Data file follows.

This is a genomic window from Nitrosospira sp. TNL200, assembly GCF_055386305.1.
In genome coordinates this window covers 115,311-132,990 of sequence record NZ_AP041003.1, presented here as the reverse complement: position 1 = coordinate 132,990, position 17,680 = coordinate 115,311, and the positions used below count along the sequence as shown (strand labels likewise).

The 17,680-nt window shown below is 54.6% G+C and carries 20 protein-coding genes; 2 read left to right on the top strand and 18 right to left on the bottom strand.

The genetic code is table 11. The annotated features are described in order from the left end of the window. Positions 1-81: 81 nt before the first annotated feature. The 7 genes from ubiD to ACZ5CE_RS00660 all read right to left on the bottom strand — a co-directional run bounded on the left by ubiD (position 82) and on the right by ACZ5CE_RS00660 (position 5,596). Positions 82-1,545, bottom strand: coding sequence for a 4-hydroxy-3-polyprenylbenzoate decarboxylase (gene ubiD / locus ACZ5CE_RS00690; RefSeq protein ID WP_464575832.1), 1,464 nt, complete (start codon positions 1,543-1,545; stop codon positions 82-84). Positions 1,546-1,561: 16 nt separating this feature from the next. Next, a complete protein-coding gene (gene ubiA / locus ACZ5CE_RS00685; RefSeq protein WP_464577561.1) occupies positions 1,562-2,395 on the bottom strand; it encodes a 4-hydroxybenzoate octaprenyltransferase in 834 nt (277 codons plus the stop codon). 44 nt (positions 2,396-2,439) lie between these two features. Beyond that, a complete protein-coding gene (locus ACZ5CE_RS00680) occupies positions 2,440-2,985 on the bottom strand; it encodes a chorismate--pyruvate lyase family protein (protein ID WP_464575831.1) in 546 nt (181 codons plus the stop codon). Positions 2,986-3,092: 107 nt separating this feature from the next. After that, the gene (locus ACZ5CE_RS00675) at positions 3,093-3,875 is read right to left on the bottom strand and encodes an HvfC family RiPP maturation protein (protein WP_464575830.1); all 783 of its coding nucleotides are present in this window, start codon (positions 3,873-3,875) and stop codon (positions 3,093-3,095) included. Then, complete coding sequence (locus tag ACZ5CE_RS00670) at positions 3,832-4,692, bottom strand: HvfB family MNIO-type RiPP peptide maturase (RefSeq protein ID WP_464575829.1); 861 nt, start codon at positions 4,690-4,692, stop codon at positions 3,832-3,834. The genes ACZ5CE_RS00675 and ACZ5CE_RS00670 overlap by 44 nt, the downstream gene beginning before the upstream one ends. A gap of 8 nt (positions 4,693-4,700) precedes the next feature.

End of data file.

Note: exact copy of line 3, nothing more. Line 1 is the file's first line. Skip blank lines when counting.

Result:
The 17,680-nt window shown below is 54.6% G+C and carries 20 protein-coding genes; 2 read left to right on the top strand and 18 right to left on the bottom strand.